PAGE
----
Kettillonia Press, 2012 £4.50
Reviewed by Christie Williamson and Helena Nelson
When Innes Dow won the McCash Scots Poetry Competition in 2010, it was a revelation. Scotland is a small country, poetry is a small country, and Scots language poetry is definitely a minority sport. So hearing new names is a rarity.
Innes Dow, however, turned out to be a familiar figure. With his Gaelic poetry and his own English translations of it, Aonghas MacNeacail has raised his intelligent, heartfelt and instinctively internationalist voice for decades. In Ayont the dyke, he continues to do so, but uses the Scots of his adopted home in the Scottish Borders.
Three avian poems begin the collection. The craw (crow), the pickmaw (gull) and the houlet (owl) are addressed. Straight away, themes of mortality and survival are introduced. The craw scavenges—
it’s no yir wey
tae pyke or claw
a leevin hert fae
The pickmaw is doomed—
an yon prood ee in
yir mune-roondit heid
wull be cauld as a pairl.
And the houlet’s cry gives Mr MacNeacail the willies—
it’s the ghaist i the wirds,
no whit thay say.
This pamphlet has no glossary, which is fine by me. However, Scots is such a diverse and disparate language that even the best-read amongst us can sometimes be sent scarpering to the growing online resources to ascertain, for example, the difference between “mane” and “mune”.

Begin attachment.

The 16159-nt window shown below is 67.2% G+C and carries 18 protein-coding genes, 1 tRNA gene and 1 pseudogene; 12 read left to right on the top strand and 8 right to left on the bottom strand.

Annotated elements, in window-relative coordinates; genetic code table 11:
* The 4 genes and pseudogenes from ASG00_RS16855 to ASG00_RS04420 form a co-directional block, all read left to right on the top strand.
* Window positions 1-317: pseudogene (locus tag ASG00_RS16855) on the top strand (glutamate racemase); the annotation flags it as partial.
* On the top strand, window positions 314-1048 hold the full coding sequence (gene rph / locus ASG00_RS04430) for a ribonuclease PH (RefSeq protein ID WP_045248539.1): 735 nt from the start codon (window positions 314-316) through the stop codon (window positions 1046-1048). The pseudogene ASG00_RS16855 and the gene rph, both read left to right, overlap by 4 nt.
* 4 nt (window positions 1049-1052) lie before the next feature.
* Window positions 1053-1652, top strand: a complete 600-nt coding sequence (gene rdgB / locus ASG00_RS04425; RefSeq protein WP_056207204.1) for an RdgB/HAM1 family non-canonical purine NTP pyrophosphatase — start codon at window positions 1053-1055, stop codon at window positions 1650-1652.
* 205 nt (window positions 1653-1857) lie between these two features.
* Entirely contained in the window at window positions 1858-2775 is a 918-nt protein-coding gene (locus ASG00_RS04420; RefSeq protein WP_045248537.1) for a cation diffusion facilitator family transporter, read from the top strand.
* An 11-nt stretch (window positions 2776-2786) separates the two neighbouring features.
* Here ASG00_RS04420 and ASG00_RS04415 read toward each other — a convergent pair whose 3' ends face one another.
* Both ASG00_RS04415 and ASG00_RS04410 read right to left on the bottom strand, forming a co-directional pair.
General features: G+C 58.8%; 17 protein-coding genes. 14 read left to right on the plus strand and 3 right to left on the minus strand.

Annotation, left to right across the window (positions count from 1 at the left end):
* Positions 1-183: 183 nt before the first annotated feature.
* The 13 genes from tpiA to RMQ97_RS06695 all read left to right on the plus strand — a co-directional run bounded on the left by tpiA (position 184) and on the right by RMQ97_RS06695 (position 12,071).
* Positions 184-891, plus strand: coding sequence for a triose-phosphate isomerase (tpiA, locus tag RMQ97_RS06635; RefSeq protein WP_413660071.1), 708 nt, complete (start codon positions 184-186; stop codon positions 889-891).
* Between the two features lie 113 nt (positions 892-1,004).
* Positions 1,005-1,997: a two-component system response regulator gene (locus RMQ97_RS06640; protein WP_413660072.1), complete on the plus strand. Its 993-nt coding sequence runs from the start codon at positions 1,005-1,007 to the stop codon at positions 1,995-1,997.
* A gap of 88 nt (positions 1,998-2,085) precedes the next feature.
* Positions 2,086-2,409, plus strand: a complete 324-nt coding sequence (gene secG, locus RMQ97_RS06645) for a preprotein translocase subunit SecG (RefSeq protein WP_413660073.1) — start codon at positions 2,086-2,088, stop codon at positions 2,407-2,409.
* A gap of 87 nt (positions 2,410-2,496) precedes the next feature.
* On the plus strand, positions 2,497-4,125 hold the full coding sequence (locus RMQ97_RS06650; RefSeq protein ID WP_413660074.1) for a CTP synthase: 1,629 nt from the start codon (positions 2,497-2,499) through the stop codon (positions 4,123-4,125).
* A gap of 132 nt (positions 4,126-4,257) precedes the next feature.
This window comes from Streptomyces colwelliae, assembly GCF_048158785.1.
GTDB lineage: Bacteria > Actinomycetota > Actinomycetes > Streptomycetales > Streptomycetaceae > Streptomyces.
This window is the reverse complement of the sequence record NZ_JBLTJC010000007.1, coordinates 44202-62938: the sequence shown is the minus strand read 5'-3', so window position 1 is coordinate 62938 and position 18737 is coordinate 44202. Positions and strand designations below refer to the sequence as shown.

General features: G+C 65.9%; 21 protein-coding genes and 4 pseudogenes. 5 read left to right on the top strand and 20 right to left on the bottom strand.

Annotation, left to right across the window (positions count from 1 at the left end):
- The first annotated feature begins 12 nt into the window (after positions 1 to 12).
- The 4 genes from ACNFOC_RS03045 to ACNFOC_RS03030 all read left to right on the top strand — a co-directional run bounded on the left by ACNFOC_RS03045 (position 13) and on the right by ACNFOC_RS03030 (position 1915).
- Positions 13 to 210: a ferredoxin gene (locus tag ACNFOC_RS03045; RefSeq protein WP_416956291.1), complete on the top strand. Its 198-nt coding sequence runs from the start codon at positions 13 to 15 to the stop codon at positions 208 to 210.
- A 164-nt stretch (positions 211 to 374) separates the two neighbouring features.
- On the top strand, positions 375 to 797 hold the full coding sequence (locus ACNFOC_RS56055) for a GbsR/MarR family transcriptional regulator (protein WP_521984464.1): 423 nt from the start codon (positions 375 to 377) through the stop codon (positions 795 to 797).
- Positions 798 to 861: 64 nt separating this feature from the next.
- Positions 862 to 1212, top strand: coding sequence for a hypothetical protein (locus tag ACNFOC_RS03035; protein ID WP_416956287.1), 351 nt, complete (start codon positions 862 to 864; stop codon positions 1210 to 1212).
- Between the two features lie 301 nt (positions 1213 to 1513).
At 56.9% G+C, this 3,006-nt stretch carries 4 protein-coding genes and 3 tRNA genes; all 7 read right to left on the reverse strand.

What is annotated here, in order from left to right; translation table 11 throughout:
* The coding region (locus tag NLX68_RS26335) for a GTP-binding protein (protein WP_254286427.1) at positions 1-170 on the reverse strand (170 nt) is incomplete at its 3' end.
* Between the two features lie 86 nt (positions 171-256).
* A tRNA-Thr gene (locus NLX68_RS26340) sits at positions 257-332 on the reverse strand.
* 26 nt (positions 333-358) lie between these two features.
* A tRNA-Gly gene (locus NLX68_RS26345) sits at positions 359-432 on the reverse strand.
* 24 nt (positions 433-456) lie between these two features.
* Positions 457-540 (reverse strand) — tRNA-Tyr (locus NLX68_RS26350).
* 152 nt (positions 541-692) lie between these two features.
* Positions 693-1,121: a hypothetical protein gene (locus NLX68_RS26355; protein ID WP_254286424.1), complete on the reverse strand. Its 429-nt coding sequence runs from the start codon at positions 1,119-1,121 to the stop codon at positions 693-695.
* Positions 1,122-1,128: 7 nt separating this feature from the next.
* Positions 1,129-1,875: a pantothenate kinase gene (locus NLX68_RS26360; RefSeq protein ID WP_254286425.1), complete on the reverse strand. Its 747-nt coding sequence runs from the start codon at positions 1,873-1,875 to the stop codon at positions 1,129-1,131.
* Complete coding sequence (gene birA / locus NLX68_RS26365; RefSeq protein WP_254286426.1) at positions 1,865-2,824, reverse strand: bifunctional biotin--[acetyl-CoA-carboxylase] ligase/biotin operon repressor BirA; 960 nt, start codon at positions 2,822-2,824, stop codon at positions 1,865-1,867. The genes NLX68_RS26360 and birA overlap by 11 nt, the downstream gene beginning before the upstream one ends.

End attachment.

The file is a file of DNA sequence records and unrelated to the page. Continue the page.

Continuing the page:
For all that, I wouldn’t see my bookshelves without it. The pamphlet covers a breadth of topics and marries light-hearted rhymes about his wee dug “shug” with deeply philosophical meditations on faith and doubt. He even, in “atween twa leids”, approaches the question of why, having achieved so much with Gaelic poetry he should now pick up another of Scotland’s national languages. In this poem he posits the excellent notion that both are in fact kin, and that Scots has been “kittlin ma speirin lug” all of his life.
In ‘Galoots’, the closing poem, MacNeacail inhabits the mind of Jock, holding back the tears of his lifelong friend’s imminent passing—“tears winna bring thon big lauch back”. These feisty, lithe, little poems prove that Aonghas Dubh, Kettillonia, and the collection of linguistic phenomena known as the Scots tongue are all very much alive and kicking.
The Scots in these poems is fairly dense—it stretched me many times—and this will no doubt restrict the readership (three cheers for presses like Kettillonia for proceeding undeterred). But the poems are worth being stretched for, and you can get a free Scots dictionary on line if you need it. As the houlet (a much better word for owl any day of the week) says, “it’s the ghaist i the wirds,/ no whit thay say”.
MacNeacail writes in both Gaelic and English, and now also in Scots in this pamphlet: the three languages of Scotland, therefore. He is a bardic figure, in every sense, a man with presence.
The Scottish Poetry Library has a detailed article about him that highlights his place in the Scottish canon. I am never likely to read Gaelic, but I can read Scots (as any English speaker can, with a little effort). Through these poems I feel a little closer to the spirit of the poet and perhaps, if it doesn’t sound too fanciful, to the spirit of the land.